Wyoming CIO out after leak of coronavirus test data

Personal information of thousands of state residents collected during COVID-19 and influenza tests was accidentally shared on a public server.
woman doing COVID-19 tests
(Frederic J. Brown / AFP / Getty Images)

Wyoming Chief Information Officer Gordon Knopp stepped down Tuesday amid the exposure of personal information collected from thousands of residents who had been tested for the coronavirus, Gov. Mark Gordon announced.

Knopp, who was appointed to the Cabinet-level position in 2019, resigned alongside Wyoming Department of Health Director Mike Ceballos. Timothy Sheehan, the state’s information services administrator, is serving as interim CIO, Gordon said.

Gordon Knopp (LinkedIn)

“I want to thank Mike and Gordon for their service to the state of Wyoming, and I appreciate their efforts in guiding their agencies through the challenges of the past two years,” the governor said in a brief press release.


While Gordon’s announcement did not give a specific reason for Knopp and Ceballos departing, the Wyoming Department of Health acknowledged April 27 that as early as last November, a public health employee unintentionally posted 53 files containing state residents’ information on public and private servers hosted by GitHub, the online code repository. The files contained test results mostly for COVID-19 and influenza, while one file included breath alcohol test results collected by law enforcement.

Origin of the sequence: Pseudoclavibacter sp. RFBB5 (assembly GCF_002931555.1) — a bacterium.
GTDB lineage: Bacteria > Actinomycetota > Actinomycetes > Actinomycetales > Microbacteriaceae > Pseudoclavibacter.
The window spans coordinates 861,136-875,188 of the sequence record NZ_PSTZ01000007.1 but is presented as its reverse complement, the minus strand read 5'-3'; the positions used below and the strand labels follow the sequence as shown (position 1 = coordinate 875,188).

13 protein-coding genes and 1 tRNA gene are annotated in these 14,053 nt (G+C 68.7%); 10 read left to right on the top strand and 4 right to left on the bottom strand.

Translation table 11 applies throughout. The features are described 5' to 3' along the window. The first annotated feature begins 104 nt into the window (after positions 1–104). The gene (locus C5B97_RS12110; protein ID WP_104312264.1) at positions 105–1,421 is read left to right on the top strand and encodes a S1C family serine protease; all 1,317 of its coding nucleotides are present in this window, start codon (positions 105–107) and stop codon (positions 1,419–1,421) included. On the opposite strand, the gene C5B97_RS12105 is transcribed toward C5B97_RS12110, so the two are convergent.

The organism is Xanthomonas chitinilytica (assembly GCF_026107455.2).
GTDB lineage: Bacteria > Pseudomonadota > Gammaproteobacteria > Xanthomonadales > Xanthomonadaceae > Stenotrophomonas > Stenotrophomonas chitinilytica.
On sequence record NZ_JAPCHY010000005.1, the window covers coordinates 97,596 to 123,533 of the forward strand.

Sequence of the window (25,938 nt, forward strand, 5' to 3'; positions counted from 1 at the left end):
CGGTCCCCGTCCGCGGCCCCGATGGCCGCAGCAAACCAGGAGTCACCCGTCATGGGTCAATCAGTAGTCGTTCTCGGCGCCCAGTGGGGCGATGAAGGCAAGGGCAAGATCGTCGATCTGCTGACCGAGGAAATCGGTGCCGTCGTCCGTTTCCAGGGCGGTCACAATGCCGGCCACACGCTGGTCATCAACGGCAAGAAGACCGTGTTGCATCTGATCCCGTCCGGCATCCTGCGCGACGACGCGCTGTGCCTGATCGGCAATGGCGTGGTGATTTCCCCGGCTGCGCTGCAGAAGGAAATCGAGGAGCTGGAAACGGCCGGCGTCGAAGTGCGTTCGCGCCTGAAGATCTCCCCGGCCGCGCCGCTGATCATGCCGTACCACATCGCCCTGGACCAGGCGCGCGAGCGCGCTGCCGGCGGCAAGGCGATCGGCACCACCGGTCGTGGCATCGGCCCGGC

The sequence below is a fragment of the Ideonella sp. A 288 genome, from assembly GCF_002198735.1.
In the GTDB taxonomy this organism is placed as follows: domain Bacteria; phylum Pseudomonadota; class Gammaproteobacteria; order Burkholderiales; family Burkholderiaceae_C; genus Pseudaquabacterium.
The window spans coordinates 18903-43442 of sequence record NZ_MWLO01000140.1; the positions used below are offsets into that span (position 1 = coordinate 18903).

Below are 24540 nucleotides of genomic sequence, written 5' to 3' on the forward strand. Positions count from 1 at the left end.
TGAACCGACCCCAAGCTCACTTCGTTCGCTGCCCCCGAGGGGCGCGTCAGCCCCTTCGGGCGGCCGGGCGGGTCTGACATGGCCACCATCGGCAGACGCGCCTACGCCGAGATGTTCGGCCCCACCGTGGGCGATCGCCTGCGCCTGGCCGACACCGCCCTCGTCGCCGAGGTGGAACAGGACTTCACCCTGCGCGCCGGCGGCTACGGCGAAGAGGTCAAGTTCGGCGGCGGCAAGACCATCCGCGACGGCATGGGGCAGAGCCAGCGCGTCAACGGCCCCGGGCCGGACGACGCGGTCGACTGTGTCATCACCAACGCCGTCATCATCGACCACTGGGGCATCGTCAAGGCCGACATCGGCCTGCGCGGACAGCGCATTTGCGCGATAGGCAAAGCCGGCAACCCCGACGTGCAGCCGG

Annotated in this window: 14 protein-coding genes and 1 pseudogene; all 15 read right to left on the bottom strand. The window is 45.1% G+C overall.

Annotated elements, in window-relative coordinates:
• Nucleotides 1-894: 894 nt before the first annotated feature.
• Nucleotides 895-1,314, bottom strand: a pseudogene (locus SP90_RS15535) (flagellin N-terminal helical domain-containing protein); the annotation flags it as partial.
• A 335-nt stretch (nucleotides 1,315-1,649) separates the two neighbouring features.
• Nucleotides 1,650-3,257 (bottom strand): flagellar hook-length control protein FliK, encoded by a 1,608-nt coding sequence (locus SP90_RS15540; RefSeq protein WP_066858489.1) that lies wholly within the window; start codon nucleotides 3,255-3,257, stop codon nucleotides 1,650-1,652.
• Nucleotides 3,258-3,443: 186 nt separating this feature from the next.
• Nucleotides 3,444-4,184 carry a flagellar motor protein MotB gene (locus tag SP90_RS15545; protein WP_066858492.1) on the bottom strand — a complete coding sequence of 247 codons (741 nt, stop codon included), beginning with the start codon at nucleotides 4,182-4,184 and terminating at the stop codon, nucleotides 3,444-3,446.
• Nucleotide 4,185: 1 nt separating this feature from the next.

Records for the COVID-19 tests included names, addresses, dates of birth, test results and dates of service. State officials said the tests, conducted between January 2020 and March 2021, could’ve been collected anywhere in the United States and reported back to Wyoming health authorities. The breathalyzer tests date back to 2012.

In total, the health information of 164,021 Wyoming residents — about 28% of the state’s total population — was compromised in the exposure, which officials became aware of on March 10. The state has extended free identity-theft protection services to affected residents.

“We are taking this situation very seriously and extend a sincere apology to anyone affected. We are committed to being open about the situation and to offering our help,” Ceballos said at the time.

Knopp, the former CIO, has not commented on his resignation, though Ceballos offered a short statement to the Associated Press.


“Certainly, we have faced unprecedented challenges. I learned a tremendous amount and found the work to be very rewarding,” he told the AP.

Benjamin Freed

Written by Benjamin Freed

Benjamin Freed was the managing editor of StateScoop and EdScoop, covering cybersecurity issues affecting state and local governments across the country. He wrote extensively about ransomware, election security and the federal government’s role in assisting states and cities with information security.

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